Part-time labor appears to be receding

Part-time labor appears to be receding

The number of part-time workers in Greece is decreasing, albeit slowly, which is a determining factor for the incomes of Greek households.

The figures for 2022 show that, after the pandemic, there has been an increase in workers who are paid more than 500 euros, an amount that remains low of course, but exceeds the poverty threshold. The two hikes in the minimum wage, after all, resulted in the increase of employees who are paid close to the limit of €713 and of those above it.

Of course, part-time employees remain exposed to the risk of poverty, since, as the data of the Hellenic Statistical Authority showed, part-time employees with an income of up to €408 per month are the ones who have crossed the threshold. According to the Labor Ministry’s Ergani database, this is approximately 18% of all employees, which is a headache for experts.

Part-time employment is not an option for the vast majority of employees, while one should not overlook the fact that, as the data of the Labor Inspectorate also show, there is a large amount of underreported or partially uninsured employment.

As labor expert Yiannis Karouzos explains, for 2022 (income of 2021) the so-called “poverty threshold” for a one-person household was set by ELSTAT at €5,712 compared to €5,251 in 2021. For an employee who receives 14 salaries, this annual income translates into a salary of €408/month, an amount that directly points to part-time work, for example four hours for five days, since in 2021 the basic salary was still at €650.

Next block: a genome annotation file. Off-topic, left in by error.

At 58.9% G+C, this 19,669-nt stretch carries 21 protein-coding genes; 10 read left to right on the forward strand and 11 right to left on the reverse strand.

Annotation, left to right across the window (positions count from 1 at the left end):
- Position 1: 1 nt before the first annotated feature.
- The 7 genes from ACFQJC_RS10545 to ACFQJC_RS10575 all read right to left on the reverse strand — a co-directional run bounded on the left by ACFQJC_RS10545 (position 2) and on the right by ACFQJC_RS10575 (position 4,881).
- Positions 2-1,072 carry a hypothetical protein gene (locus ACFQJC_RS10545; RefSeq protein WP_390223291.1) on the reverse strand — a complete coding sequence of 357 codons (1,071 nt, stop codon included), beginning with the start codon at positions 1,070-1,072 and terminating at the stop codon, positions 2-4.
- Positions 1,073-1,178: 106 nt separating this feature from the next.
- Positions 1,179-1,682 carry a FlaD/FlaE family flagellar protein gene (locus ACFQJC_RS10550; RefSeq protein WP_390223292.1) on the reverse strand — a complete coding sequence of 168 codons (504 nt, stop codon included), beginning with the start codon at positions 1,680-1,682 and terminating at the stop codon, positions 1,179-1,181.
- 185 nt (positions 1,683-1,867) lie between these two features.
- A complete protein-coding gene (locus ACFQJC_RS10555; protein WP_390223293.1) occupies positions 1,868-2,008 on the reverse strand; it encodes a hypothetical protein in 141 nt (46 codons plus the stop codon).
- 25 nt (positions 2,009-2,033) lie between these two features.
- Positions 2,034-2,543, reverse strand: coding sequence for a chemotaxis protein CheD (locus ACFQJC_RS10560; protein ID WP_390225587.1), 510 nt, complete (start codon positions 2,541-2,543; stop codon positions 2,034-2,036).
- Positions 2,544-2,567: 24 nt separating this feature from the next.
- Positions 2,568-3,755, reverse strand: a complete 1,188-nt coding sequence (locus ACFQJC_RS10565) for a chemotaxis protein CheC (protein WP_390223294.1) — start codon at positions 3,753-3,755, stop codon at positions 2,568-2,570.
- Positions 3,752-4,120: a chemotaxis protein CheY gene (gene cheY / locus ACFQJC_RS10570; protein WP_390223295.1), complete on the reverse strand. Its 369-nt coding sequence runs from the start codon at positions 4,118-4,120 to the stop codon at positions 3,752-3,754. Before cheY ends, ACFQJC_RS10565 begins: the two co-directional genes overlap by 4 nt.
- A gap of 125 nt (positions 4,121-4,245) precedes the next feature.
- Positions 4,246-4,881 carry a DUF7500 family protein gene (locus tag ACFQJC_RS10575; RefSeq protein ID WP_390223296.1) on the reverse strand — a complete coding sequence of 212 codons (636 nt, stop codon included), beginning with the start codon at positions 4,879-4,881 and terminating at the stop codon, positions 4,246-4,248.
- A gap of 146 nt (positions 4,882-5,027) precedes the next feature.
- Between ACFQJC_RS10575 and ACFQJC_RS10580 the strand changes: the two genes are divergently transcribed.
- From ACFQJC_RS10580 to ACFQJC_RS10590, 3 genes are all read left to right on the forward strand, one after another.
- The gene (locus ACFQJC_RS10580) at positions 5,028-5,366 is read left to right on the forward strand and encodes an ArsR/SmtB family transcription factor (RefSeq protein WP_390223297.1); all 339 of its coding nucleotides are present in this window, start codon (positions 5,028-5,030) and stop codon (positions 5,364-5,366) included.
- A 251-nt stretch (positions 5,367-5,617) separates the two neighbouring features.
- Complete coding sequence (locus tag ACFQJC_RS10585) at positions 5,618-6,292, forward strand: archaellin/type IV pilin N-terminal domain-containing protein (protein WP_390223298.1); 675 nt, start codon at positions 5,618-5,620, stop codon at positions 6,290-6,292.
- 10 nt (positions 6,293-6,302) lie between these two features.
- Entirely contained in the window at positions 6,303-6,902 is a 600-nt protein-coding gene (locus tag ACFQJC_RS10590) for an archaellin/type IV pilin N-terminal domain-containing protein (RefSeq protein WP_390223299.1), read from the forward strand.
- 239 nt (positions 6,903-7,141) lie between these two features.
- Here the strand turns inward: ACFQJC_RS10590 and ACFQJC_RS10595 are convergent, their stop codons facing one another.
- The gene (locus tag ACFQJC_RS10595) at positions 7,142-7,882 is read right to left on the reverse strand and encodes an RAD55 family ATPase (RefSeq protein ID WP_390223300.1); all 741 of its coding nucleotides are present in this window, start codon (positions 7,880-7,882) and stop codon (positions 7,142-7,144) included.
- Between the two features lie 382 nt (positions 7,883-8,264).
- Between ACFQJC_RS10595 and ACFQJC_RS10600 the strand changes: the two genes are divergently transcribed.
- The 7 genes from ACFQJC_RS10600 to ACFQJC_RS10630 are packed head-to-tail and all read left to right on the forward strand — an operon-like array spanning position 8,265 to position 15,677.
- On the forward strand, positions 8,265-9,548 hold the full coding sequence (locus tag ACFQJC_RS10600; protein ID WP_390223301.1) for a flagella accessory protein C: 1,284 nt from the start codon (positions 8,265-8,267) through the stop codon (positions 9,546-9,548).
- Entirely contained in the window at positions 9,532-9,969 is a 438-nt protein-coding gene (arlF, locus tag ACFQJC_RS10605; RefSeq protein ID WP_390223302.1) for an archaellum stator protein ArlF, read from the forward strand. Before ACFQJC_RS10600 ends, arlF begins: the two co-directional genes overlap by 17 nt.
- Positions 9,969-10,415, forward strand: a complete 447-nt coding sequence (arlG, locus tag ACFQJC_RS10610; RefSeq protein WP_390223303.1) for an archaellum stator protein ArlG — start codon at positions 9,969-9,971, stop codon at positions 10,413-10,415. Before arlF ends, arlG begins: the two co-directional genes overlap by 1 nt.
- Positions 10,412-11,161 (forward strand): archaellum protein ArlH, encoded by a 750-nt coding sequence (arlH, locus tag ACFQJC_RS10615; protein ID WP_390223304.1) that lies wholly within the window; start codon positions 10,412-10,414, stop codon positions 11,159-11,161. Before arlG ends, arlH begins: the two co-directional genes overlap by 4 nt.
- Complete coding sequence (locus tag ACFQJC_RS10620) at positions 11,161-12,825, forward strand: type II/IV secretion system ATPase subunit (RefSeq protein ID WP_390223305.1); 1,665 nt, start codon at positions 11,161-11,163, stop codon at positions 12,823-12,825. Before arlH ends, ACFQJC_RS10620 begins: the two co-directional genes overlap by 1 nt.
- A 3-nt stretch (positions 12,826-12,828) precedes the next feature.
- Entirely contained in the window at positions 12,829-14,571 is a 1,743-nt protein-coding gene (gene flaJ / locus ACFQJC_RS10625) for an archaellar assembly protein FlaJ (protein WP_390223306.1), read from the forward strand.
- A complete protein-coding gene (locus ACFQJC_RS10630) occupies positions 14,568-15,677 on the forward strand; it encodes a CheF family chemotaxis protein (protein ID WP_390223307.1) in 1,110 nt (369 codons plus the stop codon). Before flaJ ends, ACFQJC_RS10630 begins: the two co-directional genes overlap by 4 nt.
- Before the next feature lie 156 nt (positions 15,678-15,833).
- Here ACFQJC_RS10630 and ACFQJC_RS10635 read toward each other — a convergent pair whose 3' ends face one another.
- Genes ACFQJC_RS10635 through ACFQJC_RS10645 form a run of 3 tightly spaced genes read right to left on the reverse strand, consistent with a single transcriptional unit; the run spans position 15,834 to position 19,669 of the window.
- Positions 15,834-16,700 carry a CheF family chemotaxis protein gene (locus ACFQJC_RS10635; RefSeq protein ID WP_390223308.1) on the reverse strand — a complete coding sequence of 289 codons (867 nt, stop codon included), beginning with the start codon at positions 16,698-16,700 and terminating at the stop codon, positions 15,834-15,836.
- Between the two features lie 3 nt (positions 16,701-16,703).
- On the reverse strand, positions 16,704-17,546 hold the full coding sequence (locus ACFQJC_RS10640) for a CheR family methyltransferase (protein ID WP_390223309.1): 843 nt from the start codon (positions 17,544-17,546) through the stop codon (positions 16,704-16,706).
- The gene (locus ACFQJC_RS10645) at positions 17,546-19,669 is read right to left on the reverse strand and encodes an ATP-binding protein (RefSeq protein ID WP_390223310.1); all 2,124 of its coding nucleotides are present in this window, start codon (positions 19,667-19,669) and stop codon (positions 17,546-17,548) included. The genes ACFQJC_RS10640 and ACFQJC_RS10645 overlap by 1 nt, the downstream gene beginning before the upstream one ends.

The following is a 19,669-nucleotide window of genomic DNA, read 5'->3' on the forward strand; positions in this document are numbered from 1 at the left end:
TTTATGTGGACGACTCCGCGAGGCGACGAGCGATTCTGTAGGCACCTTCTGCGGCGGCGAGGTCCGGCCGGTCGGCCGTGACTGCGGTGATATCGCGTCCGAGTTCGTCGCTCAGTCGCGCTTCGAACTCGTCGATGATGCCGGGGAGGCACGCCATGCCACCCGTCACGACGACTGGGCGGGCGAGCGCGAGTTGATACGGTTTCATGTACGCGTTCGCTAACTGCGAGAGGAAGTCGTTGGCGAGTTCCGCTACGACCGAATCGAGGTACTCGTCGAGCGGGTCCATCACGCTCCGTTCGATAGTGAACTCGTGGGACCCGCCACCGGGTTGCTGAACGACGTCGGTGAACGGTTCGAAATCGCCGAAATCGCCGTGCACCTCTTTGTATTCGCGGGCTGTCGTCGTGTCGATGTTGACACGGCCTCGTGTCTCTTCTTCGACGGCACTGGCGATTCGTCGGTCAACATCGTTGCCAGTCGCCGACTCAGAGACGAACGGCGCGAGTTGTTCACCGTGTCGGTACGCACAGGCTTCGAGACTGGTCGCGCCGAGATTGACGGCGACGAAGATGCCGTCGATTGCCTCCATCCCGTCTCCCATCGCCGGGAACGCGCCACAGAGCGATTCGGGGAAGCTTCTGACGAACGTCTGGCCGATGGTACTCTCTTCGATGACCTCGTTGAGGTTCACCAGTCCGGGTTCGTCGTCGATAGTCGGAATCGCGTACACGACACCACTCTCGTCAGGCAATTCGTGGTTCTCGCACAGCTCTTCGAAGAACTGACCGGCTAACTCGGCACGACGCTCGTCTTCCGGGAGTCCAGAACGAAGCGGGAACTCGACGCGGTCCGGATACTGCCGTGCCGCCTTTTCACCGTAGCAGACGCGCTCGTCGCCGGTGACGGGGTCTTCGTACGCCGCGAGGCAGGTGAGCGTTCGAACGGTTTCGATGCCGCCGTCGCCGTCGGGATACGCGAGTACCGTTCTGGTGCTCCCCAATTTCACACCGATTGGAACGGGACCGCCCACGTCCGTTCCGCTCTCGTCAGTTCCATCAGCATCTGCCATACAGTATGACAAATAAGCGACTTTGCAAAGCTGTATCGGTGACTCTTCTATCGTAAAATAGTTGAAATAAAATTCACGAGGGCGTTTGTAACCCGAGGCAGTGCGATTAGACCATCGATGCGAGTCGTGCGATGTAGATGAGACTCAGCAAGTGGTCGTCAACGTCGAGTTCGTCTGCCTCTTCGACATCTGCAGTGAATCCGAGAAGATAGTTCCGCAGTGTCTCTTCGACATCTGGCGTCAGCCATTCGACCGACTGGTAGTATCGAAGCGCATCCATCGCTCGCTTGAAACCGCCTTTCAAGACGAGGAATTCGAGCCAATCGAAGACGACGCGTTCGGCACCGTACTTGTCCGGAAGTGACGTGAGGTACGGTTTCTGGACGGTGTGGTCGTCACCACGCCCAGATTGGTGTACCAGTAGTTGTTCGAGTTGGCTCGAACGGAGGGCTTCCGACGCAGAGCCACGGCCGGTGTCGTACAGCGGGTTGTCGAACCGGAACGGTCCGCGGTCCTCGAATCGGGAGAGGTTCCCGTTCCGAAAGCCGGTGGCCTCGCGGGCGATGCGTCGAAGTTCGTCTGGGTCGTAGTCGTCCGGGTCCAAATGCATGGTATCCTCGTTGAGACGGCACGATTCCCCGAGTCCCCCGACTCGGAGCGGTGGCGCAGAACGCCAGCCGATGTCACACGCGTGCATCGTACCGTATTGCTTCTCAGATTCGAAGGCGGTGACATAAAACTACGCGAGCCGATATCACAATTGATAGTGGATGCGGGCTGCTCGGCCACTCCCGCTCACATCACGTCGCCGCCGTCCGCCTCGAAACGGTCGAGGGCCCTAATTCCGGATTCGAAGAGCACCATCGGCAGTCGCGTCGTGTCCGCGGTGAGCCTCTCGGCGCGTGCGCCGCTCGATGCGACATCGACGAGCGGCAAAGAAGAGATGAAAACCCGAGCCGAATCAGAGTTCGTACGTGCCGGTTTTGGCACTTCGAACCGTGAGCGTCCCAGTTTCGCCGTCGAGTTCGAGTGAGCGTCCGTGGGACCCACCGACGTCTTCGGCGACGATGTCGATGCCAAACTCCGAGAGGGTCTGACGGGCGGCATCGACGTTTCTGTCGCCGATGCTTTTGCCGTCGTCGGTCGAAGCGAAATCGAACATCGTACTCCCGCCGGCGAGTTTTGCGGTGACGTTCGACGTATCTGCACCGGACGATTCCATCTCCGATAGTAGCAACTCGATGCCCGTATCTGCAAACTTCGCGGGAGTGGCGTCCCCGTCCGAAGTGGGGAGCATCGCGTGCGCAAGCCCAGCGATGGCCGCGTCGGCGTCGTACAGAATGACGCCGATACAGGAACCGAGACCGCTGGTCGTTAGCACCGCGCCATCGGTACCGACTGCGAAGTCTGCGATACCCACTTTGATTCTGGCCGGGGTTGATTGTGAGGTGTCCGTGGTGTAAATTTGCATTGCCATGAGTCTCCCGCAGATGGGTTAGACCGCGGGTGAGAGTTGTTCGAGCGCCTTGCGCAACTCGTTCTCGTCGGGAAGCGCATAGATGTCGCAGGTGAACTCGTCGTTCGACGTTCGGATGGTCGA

The same goes for families. For example, the poverty threshold for households with two adults and two dependent children under the age of 14 was set by ELSTAT at €11,995 for last year (from €11,028 for 2021). If both parents work, then they should both work part-time, as it would mean a family income of €856/month, i.e. close to €420 per worker. Alternatively, one parent can be a full-time employee and the second unemployed or underemployed with completely casual employment and an income of up to €200/month.

In any case, Karouzos notes, it is evident from ELSTAT’s data that poverty affects not only the households of the unemployed but also the households of part-time workers.

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